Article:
Bringing Sensitivity, Understanding and Experience to Your Case

Prenuptial agreements in Illinois

| Oct 22, 2020 | Family Law |

Deciding to get a prenuptial agreement sounds like the kind of thing that could take all of the joy and romance out of an upcoming wedding celebration. There are several misconceptions about prenups, the first of which is that by having a prenuptial agreement in place, the soon-to-be spouses are planning for a divorce. Illinois couples who are planning a wedding should also about the false assumption that prenups are only for the wealthy.

Prenuptial agreements impact relationships

People routinely think of prenuptial agreements as a tool used by an older person to protect their assets before marrying a younger individual who might be seeking the wealth. However, knowing that prenups are not just a tool for the wealthy means that these documents can actually be a tool that makes a relationship stronger.

Going through the process of drafting and signing a prenuptial agreement allows both partners to be completely transparent about the assets and liabilities that they are bringing into the marriage. These transparent conversations also allow both partners to identify what matters the most to their future spouse.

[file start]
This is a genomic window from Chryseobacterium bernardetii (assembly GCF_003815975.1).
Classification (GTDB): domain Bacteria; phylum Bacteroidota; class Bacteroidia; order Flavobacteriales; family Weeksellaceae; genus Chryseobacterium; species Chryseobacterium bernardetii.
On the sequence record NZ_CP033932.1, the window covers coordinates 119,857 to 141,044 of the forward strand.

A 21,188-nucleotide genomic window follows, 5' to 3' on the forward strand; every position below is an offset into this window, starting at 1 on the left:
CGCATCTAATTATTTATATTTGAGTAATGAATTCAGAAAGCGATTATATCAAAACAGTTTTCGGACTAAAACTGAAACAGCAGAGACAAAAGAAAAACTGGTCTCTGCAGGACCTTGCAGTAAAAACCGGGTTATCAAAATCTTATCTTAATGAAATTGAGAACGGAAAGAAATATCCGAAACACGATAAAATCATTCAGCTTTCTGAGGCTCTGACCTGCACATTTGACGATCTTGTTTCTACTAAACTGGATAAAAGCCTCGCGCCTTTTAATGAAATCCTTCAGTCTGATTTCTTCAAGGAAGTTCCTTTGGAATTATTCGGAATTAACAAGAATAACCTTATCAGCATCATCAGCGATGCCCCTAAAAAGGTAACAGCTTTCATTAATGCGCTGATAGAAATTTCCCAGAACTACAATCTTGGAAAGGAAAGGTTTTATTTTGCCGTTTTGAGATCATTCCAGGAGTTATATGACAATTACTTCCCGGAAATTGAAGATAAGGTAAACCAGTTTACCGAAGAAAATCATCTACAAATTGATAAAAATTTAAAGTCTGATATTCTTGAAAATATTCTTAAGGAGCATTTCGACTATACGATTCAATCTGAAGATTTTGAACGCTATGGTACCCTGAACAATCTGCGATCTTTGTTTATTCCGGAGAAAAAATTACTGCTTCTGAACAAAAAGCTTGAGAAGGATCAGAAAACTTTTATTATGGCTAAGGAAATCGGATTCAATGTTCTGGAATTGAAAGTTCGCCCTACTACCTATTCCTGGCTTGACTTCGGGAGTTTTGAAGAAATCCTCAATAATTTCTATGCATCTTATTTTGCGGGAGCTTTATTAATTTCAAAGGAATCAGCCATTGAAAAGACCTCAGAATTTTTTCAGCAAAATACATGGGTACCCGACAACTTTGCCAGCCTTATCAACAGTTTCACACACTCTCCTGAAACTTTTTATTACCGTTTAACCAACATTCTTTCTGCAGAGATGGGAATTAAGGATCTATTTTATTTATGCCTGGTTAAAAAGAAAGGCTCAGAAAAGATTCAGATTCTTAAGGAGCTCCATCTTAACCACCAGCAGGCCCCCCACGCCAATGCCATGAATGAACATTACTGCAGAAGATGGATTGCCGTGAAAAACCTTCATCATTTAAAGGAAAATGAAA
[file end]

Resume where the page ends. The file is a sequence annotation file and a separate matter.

All marriages end, so have a plan

The statement may sound cold and uncaring, but the President of the American Academy of Matrimonial Lawyers points out that every marriage does come to an end, either by divorce or death. Having a prenup in place allows the parties involved in the marriage to decide what happens to their estate instead of the court making those decisions for them.

Prenuptial agreements are not a matter of assuming that a marriage is going to end. Instead, it is a responsible decision that ensures every possible scenario has been planned for. An attorney may help their clients with this process by helping gather information about their existing assets, planning what to do with assets that are acquired during the marriage, and drawing up a contract that will be legally binding going forward.